made the attempt, fewer have properly accredited the Ancient Order of Hibernians
with the crucial role it has played in this development.
Although St. Patrick's Day parades can be
traced to Boston in 1737 and New York in 1762, these events were relatively
simple processions that were common in Ireland and other areas of Europe on
saints' feast days. These processions were always religious in nature and were
largely unnoticed by the larger Anglo-Saxon Protestant population in the United
States. As the Catholic Irish population in America slowly grew, stereotypes of
the Irish and cultural prejudice against them grew as well. Situated as the English
colonies were between French and Spanish settlements (both Catholic),
anti-Catholicism was rife in America from the beginning. As early as 1799, frightened
Irish Catholics on New York's Lower East Side defended their national dignity
against native-born Americans who paraded through their neighborhoods on St.
Patrick's Day bearing insulting effigies (dubbed "Paddies") of the
The custom of "Paddy making" became
widespread in the early 1800's and continued unabated until the middle of the
nineteenth century. These provocative caricatures incensed those affronted by
them. The social historian George Potter described the "Paddy" as:
"an effigy dressed in rags, its mouth smeared with molasses, sometimes
wearing a string of potatoes around its neck or a codfish to mock the Friday
fasting and with a whiskey bottle stuck out of one pocket...set up in a public
place on the eve of St. Patrick's Day."
In the 1820's Protestant Ulster immigrants
brought the Orange order to New York. By 1824 the order was strong enough to
again insult Irish Catholic sensibilities by parading all day on July 12th (the
anniversary of the infamous "victory" of the Protestant William III
over the Catholic James II and his Irish allies at the Boyne River in 1690) with
orange and purple flags through the Catholic community in Greenwich Village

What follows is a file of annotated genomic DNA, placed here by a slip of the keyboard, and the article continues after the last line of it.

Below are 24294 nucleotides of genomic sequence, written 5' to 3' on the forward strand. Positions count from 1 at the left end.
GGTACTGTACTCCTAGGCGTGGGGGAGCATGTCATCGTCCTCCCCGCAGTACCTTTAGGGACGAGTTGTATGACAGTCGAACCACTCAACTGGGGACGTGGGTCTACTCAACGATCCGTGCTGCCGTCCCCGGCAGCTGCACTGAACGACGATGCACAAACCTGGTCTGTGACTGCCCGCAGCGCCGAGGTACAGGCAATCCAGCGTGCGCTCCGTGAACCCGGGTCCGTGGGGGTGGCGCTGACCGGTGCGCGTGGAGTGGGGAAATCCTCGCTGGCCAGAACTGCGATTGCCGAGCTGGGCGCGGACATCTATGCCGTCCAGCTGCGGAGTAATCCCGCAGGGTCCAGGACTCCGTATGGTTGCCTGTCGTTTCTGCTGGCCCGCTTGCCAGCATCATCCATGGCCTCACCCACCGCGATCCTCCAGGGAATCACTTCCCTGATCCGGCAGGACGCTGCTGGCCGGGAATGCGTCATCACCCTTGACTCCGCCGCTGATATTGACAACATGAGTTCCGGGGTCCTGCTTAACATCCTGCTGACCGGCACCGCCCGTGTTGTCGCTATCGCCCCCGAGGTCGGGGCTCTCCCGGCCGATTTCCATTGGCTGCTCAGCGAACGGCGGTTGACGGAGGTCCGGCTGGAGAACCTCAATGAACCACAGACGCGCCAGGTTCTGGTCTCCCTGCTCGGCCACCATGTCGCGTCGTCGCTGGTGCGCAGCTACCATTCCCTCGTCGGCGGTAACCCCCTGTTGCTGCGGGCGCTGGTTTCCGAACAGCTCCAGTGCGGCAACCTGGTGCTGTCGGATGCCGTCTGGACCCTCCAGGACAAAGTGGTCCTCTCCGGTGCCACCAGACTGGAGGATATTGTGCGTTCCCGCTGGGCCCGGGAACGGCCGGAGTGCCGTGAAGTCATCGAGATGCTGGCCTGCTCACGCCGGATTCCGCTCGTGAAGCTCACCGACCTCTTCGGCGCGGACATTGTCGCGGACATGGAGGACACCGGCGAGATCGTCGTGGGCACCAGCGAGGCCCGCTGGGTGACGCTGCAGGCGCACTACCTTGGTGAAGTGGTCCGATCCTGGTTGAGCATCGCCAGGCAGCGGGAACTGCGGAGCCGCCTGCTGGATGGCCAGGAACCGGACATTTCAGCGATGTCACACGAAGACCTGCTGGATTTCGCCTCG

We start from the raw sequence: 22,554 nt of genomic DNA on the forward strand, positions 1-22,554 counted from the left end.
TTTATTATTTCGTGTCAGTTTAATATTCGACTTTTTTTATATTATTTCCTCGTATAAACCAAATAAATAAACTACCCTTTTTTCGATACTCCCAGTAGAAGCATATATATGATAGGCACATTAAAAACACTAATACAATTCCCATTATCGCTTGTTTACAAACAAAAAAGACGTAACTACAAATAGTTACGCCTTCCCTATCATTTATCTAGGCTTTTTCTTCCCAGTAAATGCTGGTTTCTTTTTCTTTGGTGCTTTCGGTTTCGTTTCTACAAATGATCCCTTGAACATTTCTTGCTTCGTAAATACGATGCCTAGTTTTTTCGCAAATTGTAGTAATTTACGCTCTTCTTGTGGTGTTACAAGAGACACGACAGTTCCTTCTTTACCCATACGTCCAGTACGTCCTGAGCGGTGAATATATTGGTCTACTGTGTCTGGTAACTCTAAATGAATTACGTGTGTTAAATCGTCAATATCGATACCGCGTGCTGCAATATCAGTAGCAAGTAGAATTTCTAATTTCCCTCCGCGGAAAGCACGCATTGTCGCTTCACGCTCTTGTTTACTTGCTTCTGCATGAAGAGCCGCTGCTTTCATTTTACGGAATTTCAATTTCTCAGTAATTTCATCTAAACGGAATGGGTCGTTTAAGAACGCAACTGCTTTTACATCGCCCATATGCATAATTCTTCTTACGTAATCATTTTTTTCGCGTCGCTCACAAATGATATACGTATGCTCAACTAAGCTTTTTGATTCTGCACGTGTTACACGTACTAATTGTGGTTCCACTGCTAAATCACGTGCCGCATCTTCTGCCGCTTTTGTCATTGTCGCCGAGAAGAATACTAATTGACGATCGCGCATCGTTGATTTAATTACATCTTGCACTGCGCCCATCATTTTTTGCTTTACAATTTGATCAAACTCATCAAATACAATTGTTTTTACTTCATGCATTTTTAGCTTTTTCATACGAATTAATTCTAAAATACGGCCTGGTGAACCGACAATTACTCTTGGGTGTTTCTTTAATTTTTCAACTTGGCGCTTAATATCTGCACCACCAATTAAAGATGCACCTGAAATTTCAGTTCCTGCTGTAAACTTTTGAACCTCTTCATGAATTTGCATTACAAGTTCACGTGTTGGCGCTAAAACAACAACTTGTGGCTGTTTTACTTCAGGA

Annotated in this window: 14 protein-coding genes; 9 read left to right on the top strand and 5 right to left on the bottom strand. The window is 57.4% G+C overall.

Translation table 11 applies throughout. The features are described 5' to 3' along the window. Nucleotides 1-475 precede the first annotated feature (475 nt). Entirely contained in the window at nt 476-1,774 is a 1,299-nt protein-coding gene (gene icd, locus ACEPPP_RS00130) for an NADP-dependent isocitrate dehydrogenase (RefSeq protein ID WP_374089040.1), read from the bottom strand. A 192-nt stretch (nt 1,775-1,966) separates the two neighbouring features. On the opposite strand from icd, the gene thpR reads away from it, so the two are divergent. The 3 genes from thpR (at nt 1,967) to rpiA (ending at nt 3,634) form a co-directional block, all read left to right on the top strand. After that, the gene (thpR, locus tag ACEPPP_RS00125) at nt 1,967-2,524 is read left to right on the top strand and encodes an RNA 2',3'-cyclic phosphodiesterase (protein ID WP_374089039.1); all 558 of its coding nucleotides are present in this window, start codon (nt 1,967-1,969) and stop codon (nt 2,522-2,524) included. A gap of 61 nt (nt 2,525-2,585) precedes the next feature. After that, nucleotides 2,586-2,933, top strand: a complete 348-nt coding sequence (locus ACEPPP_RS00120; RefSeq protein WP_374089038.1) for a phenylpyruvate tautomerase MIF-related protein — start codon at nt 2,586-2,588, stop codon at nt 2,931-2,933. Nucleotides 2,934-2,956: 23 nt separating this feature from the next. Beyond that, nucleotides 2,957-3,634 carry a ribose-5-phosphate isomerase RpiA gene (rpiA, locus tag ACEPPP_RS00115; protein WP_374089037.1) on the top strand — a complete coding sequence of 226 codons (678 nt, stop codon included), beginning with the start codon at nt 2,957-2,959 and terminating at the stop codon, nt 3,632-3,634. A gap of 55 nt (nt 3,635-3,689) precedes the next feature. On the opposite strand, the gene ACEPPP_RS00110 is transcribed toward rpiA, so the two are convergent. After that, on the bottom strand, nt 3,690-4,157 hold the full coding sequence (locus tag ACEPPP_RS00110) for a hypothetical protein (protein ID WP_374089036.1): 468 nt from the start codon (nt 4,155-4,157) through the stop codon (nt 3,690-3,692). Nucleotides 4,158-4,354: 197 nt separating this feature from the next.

singing "Croppies Lie Down", "Protestant Boys", and
"Boyne Water". As Irish Orangeism and American nativism combined to
promote discrimination against Catholics, most immigrants retreated into the
safety of the Catholic Irish communities and the institutions that emerged to
protect them - the Catholic Church, the Democratic party and the organizations
of the Irish nationalist movement - the largest and most prominent of which
was the Ancient Order of Hibernians.
Organized in New York and Pennsylvania in
1836 the A.O.H. grew rapidly, appealing to a broad segment of the Irish Catholic
community by asserting issues of self-defense and social and economic justice,
as well as Irish nationalism. It also spread to other cities and states by
appealing to the similar grievances of canal and railroad laborers, and their
nationalistic sentiments (this growth of the Order also helped increase the
number, size, and significance of St. Patrick's Day celebrations in cities
throughout the nation).
In 1853, the Order was chartered by the state
of New York and also appeared in its first St. Patrick's Day parade under the
name Ancient Order of Hibernians. From this date on, the A.O.H. played a
dominant role in the development of the parade and was ultimately destined to
assume total responsibility for the parade tradition. Writing in 1923,
former National Historian John O'Dea stated: "The feature of the Order
which impressed the public in the early days of our American annals was the